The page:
Frozen shoulder is commonly misdiagnosed or confused with rotator cuff injury. It is important to get an accurate diagnosis since the treatment and recovery vary considerably.

PHYSICAL EXAMINATION:

  • After discussing your symptoms and medical history, you will be examined for your shoulder.
  • Range of shoulder will be carefully assessed in all directions to see if movement is limited and if pain occurs with the motion.

frozen shoulder

  • Frozen shoulder has a distinct capsular pattern of stiffness:
    Lateral Rotation > Flexion > Internal Rotation.
  • Normally, the rotator cuff strength will still be normal with the exception of pain inhibition.
  • Frozen shoulders are commonly non-tender on palpation examination due to the pathology being quite deep.

TREATMENT:

Frozen shoulder generally gets better over time, although it may take up to 3 years. The focus of treatment is to control pain and restore motion and strength through physical therapy.

  1. Nonsurgical Treatment: More than 90% of patients improve with relatively simple treatments to control pain and restore motion.
  2. Non-steroidal anti-inflammatory medicines. Drugs like aspirin and ibuprofen reduce pain and swelling.
  3. Steroid injections. Cortisone is a powerful anti-inflammatory medicine that is injected directly into your shoulder joint.
  4. Physical therapy.

Physiotherapy treatment for frozen shoulder depends on what stage you are in, and is tailored to your specific needs.

1. Freezing –
Pain relieving techniques including gentle shoulder mobilisation, wand exercises , pendular exercises, muscle releases, acupuncture, dry needling and kinesiology taping can assist during this painful inflammation phase. Intracapsular corticosteroid injection is considered when pain is unbearable.
It is important not to aggravate a frozen shoulder during this phase, which is unfortunately a side effect of an overzealous practitioner.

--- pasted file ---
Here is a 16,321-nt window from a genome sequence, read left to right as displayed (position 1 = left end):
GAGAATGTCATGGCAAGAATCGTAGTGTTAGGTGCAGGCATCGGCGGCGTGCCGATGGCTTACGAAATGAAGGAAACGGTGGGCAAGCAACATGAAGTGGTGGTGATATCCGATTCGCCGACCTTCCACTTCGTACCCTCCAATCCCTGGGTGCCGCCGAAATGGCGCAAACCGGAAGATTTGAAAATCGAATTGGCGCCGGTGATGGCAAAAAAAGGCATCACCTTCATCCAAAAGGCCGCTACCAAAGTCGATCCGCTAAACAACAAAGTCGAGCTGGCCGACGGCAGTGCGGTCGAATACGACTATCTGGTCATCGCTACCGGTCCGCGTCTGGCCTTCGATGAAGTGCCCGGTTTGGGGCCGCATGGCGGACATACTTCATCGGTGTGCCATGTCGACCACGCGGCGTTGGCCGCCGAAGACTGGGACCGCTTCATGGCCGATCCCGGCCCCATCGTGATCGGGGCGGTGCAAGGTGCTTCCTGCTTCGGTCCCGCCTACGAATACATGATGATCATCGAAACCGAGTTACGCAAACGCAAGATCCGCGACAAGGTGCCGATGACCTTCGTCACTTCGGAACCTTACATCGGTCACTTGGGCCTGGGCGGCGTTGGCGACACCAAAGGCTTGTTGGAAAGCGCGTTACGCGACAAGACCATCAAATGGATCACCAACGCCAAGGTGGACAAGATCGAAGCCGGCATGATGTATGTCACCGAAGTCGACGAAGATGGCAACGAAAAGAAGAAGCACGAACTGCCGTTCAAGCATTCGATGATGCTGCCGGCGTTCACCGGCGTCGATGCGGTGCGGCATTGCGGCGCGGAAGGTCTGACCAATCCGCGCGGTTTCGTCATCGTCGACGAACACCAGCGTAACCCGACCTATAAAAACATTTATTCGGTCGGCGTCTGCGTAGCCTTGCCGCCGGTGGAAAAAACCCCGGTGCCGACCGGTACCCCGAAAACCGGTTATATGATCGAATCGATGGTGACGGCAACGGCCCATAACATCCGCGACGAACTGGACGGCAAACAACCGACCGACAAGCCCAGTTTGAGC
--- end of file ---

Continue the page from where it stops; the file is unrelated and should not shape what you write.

frozen shoulder
frozen shoulder

2. Frozen –
Shoulder joint mobilisation and stretches, muscle release techniques, acupuncture, dry needling and exercises to regain range and strength are useful for a prompt return to function. Care must be taken not to introduce any exercises that are too aggressive.
Overenthusiastic treatment can aggravate your capsular synovitis and subsequently pain.

3. Thawing –
Shoulder mobilisation and stretches are your best chance of a prompt return to full shoulder movement. As your range of motion increases your physiotherapist will be able to provide you with strengthening exercises to control and maintain your newly found range of movement.
Below are examples of some of the exercises that might be recommended.

  • External rotation – passive stretch. Stand in a doorway and bend your affected arm 90 degrees to reach the door. Keep your hand in place and rotate your body as shown in the illustration. Hold for 30 seconds. Relax and repeat.

frozen shoulder

  • Forward flexion – supine position. Lie on your back with your legs straight. Use your unaffected arm to lift your affected arm overhead until you feel a gentle stretch. Hold for 15 seconds and slowly lower to start position. Relax and repeat. You can use a stick to assist you.

frozen shoulder

  • Crossover arm stretch. Gently pull one arm across your chest just below your chin as far as possible without causing pain. Hold for 30 seconds. Relax and repeat.

frozen shoulder

SURGICAL TREATMENT:

If your symptoms are not relieved by therapy and anti-inflammatory medicines, you and your doctor may discuss surgery.
The goal of surgery for frozen shoulder is to stretch and release the stiffened joint capsule. The most common methods include manipulation under anaesthesia and shoulder arthroscopy.